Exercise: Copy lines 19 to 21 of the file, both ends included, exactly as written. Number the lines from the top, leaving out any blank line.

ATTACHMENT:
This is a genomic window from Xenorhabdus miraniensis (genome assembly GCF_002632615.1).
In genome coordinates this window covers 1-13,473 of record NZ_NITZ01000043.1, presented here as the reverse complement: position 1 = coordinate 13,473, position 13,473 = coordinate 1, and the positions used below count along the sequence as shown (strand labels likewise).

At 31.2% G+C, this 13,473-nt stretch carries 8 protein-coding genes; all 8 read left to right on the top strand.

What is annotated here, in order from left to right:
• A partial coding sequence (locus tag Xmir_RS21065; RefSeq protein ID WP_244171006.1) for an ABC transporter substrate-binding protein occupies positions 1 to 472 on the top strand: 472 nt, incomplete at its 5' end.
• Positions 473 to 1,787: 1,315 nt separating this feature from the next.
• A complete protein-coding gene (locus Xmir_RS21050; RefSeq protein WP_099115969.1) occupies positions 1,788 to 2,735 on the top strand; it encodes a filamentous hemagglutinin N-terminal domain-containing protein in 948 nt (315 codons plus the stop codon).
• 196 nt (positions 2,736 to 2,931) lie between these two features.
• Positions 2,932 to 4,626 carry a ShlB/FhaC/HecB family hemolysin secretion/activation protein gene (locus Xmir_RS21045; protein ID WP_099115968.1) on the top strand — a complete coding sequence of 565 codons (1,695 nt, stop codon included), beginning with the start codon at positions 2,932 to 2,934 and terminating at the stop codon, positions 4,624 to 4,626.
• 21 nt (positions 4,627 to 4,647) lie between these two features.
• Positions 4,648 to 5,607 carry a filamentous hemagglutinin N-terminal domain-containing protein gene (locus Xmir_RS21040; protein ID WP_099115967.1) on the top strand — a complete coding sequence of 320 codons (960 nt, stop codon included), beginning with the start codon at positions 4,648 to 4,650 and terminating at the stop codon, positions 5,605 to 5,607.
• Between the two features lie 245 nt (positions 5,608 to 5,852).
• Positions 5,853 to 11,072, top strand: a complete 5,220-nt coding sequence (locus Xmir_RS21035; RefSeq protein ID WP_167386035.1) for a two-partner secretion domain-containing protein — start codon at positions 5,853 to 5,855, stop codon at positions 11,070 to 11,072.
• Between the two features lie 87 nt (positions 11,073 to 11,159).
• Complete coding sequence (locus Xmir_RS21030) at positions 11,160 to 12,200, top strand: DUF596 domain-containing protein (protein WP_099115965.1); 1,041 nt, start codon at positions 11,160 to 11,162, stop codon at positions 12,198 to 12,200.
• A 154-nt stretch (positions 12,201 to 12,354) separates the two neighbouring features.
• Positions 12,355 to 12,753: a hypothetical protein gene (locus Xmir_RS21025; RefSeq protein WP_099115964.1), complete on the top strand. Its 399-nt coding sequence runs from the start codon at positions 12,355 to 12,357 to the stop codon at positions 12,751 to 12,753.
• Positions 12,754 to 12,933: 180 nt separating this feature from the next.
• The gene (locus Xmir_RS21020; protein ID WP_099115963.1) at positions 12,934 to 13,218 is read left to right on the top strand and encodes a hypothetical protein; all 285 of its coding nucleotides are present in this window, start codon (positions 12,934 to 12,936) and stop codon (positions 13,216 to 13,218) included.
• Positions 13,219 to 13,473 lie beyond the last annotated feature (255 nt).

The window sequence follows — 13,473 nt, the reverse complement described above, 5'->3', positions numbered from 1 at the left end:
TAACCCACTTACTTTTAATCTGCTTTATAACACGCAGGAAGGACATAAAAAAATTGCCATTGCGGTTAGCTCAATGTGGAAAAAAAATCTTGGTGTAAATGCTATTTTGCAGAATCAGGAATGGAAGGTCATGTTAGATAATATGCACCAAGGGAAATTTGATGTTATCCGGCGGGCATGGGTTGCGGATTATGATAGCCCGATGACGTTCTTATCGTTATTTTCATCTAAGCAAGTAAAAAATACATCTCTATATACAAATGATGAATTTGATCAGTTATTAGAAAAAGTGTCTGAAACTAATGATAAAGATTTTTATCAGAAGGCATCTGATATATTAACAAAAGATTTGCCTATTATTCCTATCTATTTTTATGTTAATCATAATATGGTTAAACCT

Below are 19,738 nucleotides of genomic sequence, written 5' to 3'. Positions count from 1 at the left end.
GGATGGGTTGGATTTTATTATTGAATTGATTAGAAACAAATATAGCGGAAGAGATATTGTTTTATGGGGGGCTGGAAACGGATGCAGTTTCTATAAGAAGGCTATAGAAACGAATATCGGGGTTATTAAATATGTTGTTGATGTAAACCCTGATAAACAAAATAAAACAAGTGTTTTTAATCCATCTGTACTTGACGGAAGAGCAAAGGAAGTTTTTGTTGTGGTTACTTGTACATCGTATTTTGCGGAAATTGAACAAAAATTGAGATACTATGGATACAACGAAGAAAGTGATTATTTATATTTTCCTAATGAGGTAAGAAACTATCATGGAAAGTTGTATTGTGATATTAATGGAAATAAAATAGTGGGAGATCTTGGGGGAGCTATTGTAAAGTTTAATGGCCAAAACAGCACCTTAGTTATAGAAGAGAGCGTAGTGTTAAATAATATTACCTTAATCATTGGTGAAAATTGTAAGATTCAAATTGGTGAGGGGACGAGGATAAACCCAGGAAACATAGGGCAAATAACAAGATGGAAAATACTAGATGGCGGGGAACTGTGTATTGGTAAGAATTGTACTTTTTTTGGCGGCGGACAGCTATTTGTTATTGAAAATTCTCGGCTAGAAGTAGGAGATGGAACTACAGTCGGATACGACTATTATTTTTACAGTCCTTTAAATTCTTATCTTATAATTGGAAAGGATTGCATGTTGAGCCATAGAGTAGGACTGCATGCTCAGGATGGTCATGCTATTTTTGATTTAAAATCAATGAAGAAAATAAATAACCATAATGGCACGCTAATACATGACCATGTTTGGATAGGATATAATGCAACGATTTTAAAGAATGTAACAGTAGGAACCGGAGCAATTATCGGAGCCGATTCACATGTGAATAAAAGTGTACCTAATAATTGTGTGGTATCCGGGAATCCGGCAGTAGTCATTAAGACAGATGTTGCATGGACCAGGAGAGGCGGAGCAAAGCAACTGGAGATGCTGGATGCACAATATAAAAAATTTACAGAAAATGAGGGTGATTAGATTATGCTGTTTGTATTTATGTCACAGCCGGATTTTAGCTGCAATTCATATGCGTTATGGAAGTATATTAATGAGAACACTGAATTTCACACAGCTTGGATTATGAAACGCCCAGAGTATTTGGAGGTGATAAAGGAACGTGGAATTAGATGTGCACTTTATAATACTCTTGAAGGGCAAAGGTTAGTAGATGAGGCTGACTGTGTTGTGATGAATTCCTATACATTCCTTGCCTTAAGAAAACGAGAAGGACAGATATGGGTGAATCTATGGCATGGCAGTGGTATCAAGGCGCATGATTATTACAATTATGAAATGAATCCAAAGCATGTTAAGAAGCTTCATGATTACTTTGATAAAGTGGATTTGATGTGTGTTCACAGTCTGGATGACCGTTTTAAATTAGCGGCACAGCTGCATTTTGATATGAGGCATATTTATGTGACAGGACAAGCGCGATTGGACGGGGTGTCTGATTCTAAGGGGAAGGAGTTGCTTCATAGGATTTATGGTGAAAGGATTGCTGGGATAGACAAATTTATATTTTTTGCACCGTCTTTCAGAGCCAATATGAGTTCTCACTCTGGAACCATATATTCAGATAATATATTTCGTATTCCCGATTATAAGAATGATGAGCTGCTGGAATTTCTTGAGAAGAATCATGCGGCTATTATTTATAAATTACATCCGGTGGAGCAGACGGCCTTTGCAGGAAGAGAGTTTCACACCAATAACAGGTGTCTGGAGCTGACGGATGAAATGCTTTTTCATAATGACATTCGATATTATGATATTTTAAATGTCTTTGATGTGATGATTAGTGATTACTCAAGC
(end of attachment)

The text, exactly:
• The gene (locus Xmir_RS21020; protein ID WP_099115963.1) at positions 12,934 to 13,218 is read left to right on the top strand and encodes a hypothetical protein; all 285 of its coding nucleotides are present in this window, start codon (positions 12,934 to 12,936) and stop codon (positions 13,216 to 13,218) included.
• Positions 13,219 to 13,473 lie beyond the last annotated feature (255 nt).

The window sequence follows — 13,473 nt, the reverse complement described above, 5'->3', positions numbered from 1 at the left end: